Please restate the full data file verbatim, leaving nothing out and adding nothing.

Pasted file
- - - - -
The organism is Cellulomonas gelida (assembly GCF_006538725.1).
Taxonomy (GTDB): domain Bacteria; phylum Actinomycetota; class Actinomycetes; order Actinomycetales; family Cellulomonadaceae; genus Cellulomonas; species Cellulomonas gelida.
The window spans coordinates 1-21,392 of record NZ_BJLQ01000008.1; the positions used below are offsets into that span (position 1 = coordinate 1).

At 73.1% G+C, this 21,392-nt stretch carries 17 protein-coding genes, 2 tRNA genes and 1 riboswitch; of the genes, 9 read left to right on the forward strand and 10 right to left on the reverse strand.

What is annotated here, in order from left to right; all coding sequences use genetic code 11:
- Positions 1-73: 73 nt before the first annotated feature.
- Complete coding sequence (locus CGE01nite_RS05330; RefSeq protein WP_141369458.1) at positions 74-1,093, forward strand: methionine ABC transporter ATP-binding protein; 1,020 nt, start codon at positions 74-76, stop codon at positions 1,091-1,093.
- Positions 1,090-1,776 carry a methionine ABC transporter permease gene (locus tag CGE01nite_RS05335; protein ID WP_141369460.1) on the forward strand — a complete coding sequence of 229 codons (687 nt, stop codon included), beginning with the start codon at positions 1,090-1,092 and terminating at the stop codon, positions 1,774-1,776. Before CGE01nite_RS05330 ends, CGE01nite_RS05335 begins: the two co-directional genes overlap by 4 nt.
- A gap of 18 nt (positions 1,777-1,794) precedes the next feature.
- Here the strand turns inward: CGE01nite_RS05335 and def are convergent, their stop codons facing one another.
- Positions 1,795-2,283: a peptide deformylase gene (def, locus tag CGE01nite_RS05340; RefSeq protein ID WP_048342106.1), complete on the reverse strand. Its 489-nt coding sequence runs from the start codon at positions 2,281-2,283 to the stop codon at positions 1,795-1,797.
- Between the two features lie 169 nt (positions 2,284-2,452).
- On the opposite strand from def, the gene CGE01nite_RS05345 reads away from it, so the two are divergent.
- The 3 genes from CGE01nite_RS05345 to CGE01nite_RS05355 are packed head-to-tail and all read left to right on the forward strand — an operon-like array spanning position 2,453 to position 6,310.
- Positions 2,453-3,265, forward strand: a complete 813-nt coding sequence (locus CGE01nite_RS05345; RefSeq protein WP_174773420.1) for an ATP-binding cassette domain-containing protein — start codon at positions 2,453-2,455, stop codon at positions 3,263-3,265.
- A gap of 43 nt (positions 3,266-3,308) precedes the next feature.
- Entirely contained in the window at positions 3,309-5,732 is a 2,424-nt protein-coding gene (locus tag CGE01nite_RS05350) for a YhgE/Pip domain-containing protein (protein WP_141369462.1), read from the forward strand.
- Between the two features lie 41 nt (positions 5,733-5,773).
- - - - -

The organism is Cellulomonas gelida (assembly GCF_006538725.1).
Taxonomy (GTDB): domain Bacteria; phylum Actinomycetota; class Actinomycetes; order Actinomycetales; family Cellulomonadaceae; genus Cellulomonas; species Cellulomonas gelida.
The window spans coordinates 1-21,392 of record NZ_BJLQ01000008.1; the positions used below are offsets into that span (position 1 = coordinate 1).

At 73.1% G+C, this 21,392-nt stretch carries 17 protein-coding genes, 2 tRNA genes and 1 riboswitch; of the genes, 9 read left to right on the forward strand and 10 right to left on the reverse strand.

What is annotated here, in order from left to right; all coding sequences use genetic code 11:
- Positions 1-73: 73 nt before the first annotated feature.
- Complete coding sequence (locus CGE01nite_RS05330; RefSeq protein WP_141369458.1) at positions 74-1,093, forward strand: methionine ABC transporter ATP-binding protein; 1,020 nt, start codon at positions 74-76, stop codon at positions 1,091-1,093.
- Positions 1,090-1,776 carry a methionine ABC transporter permease gene (locus tag CGE01nite_RS05335; protein ID WP_141369460.1) on the forward strand — a complete coding sequence of 229 codons (687 nt, stop codon included), beginning with the start codon at positions 1,090-1,092 and terminating at the stop codon, positions 1,774-1,776. Before CGE01nite_RS05330 ends, CGE01nite_RS05335 begins: the two co-directional genes overlap by 4 nt.
- A gap of 18 nt (positions 1,777-1,794) precedes the next feature.
- Here the strand turns inward: CGE01nite_RS05335 and def are convergent, their stop codons facing one another.
- Positions 1,795-2,283: a peptide deformylase gene (def, locus tag CGE01nite_RS05340; RefSeq protein ID WP_048342106.1), complete on the reverse strand. Its 489-nt coding sequence runs from the start codon at positions 2,281-2,283 to the stop codon at positions 1,795-1,797.
- Between the two features lie 169 nt (positions 2,284-2,452).
- On the opposite strand from def, the gene CGE01nite_RS05345 reads away from it, so the two are divergent.
- The 3 genes from CGE01nite_RS05345 to CGE01nite_RS05355 are packed head-to-tail and all read left to right on the forward strand — an operon-like array spanning position 2,453 to position 6,310.
- Positions 2,453-3,265, forward strand: a complete 813-nt coding sequence (locus CGE01nite_RS05345; RefSeq protein WP_174773420.1) for an ATP-binding cassette domain-containing protein — start codon at positions 2,453-2,455, stop codon at positions 3,263-3,265.
- A gap of 43 nt (positions 3,266-3,308) precedes the next feature.
- Entirely contained in the window at positions 3,309-5,732 is a 2,424-nt protein-coding gene (locus tag CGE01nite_RS05350) for a YhgE/Pip domain-containing protein (protein WP_141369462.1), read from the forward strand.
- Between the two features lie 41 nt (positions 5,733-5,773).